by Vihari-Lala Mitra | 1891 | 1,121,132 words | ISBN-10: 8171101519
The English translation of the Yoga-vasistha: a Hindu philosophical and spiritual text written by sage Valmiki from an Advaita-vedanta perspective. The book contains epic narratives similar to puranas and chronologically precedes the Ramayana. The Yoga-vasistha is believed by some Hindus to answer all the questions that arise in the human mind, an...
Argument. Janaka's Discharge of his Daily Rites, and Admonition to his Mind.
Having thought so, Janaka rose up for performance of his daily rites as usual, and without the sense of his agency in them.
He did his duty in the same manner as the sun rises every day to give the morn, without his consciousness of it.
2. He discharged his duties as they presented themselves to him, without any concern or expectation of their rewards. He did them awaking as if it were in his sleep. Gloss:—He did his acts by rote, but wot not what he did in his insensibility of them; and such acts of insensibility are free from culpability or retribution.
3. Having discharged his duties of the day and honoured the gods and the priests, he passed the night absorbed in his meditations.
4. His mind being set at ease, and his roving thoughts repressed from their objects, he thus communed with his mind at the dead of night, and said:—
5. O my mind that art roving all about with the revolving world, know that such restlessness of thine, is not agreeable to peace of the soul;therefore rest thou in quiet from thy wanderings abroad.
6. It is thy business to imagine many things at thy pleasure, and as thou thinkest thou hast a world of thoughts present before thee every moment. (For all things are but creations of the imaginative mind).
7. Thou shootest forth in innumerable woes by the desire of endless enjoyments, as a tree shoots out into a hundred branches, by its being watered at the roots.
8. Now as our births and lives and worldly affairs, are all productions of our wistful thoughts, I pray thee therefore, O my mind! to rest in quiet by abandonment of thy earthly desires.
9. O my friendly mind! weigh well this transient world in thy thoughts, and depend upon it, shouldst thou find aught of substantiality in it.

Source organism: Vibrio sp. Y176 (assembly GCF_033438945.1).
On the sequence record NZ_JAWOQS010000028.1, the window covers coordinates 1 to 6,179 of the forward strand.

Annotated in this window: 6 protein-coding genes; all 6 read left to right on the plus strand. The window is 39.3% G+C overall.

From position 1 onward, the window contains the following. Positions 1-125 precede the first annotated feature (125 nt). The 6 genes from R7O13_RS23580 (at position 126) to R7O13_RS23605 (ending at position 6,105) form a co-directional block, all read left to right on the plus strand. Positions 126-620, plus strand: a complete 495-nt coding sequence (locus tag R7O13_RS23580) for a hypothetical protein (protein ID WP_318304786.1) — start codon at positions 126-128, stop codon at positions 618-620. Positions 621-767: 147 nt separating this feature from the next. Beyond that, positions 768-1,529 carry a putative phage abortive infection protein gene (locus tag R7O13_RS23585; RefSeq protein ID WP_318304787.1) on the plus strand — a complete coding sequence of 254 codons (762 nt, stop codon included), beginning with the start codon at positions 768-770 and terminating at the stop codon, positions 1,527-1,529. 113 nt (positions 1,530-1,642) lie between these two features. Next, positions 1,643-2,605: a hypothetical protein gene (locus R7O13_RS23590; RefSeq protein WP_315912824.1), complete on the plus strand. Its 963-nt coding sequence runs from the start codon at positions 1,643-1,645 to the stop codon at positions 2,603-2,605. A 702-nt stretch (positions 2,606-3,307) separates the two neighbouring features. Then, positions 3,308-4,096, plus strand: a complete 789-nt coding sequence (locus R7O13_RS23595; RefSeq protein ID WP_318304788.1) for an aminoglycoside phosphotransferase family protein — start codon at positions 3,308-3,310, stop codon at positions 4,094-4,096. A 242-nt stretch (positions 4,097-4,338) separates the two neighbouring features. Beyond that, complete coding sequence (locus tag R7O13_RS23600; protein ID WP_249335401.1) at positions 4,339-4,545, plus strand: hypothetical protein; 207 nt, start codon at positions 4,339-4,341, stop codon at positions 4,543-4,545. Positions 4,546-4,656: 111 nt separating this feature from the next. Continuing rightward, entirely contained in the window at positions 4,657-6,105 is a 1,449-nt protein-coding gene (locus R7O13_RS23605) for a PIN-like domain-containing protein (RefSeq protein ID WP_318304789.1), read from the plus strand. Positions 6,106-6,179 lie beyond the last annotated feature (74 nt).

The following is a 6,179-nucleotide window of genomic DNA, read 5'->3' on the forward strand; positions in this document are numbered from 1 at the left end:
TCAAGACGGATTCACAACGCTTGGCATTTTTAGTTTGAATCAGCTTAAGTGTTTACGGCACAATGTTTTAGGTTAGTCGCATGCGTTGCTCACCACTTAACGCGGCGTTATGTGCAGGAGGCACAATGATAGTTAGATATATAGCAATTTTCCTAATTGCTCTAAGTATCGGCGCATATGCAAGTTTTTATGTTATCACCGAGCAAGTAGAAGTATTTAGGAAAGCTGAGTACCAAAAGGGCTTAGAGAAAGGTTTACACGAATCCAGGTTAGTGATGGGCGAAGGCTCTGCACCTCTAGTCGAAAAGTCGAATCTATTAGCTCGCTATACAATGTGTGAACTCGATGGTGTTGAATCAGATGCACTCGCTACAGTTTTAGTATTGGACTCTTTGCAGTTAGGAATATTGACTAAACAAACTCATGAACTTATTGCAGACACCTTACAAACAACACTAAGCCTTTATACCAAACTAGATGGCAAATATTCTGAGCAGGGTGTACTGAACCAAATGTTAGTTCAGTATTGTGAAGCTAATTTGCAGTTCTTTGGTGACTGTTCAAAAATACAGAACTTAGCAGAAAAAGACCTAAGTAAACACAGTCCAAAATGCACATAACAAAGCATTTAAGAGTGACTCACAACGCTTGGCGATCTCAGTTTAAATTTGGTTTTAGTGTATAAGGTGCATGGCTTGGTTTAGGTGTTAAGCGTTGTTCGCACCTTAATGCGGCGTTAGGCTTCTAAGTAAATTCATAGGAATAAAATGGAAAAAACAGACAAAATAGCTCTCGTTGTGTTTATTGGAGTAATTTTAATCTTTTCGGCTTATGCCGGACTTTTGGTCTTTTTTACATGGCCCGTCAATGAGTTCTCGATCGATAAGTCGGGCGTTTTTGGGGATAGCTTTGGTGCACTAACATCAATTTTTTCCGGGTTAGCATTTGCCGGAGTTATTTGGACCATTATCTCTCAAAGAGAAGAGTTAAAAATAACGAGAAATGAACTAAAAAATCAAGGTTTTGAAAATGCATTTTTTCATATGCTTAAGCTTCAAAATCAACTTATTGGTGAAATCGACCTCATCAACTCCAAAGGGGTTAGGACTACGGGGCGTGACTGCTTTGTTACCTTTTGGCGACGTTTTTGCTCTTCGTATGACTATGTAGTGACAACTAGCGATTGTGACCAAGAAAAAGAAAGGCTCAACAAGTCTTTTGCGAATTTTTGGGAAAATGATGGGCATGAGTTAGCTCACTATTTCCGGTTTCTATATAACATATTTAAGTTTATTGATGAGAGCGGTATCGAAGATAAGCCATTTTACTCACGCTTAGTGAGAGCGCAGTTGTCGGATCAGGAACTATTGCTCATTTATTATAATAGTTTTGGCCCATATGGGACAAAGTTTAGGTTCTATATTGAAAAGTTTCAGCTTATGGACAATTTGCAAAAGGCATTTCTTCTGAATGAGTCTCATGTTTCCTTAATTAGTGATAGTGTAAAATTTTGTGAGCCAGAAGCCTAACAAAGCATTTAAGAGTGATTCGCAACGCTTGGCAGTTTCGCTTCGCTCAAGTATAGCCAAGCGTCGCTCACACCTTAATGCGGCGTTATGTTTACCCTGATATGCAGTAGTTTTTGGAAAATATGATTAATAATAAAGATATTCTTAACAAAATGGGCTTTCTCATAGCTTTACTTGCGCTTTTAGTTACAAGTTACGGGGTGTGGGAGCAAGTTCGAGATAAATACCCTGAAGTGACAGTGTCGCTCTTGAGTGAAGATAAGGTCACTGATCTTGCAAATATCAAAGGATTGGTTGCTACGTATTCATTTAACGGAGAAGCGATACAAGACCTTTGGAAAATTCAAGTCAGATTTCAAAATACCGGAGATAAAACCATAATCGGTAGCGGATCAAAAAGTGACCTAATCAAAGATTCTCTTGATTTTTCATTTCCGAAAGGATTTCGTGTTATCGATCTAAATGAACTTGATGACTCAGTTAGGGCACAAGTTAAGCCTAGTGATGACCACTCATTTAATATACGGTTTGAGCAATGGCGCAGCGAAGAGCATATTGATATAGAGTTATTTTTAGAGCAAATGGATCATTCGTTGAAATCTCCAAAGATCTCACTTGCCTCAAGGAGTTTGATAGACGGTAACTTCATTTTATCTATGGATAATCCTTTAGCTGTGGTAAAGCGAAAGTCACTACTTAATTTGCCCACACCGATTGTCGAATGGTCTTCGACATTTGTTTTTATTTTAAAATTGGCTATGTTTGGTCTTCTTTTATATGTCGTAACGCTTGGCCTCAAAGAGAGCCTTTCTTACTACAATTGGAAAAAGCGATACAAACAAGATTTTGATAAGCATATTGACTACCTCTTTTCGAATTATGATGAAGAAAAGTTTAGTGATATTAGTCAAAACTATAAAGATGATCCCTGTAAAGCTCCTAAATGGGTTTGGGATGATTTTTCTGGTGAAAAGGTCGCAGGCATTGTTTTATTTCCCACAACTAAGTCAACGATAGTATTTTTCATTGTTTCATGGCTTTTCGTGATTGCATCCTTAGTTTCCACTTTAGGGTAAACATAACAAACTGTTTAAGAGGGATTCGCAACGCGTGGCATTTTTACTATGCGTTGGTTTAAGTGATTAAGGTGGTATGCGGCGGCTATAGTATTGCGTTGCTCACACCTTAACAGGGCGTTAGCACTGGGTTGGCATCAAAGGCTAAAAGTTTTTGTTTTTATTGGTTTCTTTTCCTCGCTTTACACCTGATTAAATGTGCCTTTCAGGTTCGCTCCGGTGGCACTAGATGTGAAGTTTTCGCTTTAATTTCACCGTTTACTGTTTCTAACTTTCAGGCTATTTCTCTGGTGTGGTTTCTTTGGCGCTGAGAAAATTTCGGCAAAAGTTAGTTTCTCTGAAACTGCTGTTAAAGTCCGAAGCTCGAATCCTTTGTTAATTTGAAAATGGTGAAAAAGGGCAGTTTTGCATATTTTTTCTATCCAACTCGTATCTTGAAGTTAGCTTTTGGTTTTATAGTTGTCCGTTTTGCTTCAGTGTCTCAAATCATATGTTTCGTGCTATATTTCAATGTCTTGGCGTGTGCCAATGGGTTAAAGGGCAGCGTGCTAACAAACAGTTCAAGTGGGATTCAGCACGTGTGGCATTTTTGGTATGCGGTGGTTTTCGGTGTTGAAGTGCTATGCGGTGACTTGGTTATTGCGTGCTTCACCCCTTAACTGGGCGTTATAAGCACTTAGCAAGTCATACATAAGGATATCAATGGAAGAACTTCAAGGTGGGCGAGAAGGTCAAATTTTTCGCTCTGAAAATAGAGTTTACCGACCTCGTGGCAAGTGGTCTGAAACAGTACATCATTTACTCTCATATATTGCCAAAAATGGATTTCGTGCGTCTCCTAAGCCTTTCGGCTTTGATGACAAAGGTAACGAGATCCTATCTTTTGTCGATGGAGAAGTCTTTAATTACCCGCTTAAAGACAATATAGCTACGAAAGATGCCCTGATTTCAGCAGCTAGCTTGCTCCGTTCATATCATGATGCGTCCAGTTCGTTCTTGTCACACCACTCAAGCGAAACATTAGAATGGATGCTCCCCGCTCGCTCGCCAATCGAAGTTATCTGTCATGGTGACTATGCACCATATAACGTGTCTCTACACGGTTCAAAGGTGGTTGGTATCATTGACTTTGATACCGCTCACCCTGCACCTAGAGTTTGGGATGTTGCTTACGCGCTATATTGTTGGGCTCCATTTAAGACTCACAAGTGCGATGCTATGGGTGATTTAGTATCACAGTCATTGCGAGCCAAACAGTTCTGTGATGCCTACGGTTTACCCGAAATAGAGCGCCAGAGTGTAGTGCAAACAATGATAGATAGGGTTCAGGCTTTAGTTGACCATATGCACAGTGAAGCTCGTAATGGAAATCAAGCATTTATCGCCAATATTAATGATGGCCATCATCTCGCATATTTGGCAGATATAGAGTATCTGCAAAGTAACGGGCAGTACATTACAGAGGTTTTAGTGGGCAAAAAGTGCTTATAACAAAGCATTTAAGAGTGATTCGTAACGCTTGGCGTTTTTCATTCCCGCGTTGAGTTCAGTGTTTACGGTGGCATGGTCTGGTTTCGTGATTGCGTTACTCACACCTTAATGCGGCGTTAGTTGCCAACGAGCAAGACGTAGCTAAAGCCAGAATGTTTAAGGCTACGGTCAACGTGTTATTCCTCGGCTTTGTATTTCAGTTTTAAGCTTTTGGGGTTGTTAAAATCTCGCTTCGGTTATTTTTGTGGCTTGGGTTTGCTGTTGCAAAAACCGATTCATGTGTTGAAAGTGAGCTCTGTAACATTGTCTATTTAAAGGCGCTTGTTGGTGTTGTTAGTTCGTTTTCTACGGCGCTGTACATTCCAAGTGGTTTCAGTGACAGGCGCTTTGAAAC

10. Forsake thy fond reliance on these visible phenomena; leave these things, and rove about at thy free will without caring for any thing.
11. Whether this unreal scene, may appear to or disappear from thy sight, thou shouldst not suffer thyself to be affected by it in either case.
12. Thou canst have no concern with the visible objects (phenomenal world); for what concern can one have with any earthly thing which is inexistent of itself as an unsubstantial shadow?
13. The world is an unreality like thyself, hence there can be no true relation between two unrealities. It is but a logomachy to maintain the relation of two negatives to one another.
14. Granting, thou art a reality and the world is unreal, still there can be no agreement between you, as there is none between the living and the dead, and between the positive and negative ideas.
15. Should the mind and the world be both of them realities and co-existent for ever, then there can be no reason for the joy or sorrow of the one at the gain or loss of the other.
16. Now therefore avoid the great malady of worldliness, and enjoy the silent joy in thyself, like one sitting in the undisturbed depth of the Ocean, with the rolling tide and waves above his head.
17. Do not consume like a puppet in pyrotechnics with the fiery remorse of worldliness, nor be burnt down to the darkness of despair in this gloomy scene of the world.
18. O wicked mind! there is nothing here so good and great, whereby thou mayest attain thy high perfection, except by the forsaking of all frivolities and dependance on thy entire resignation to the unchangeable One.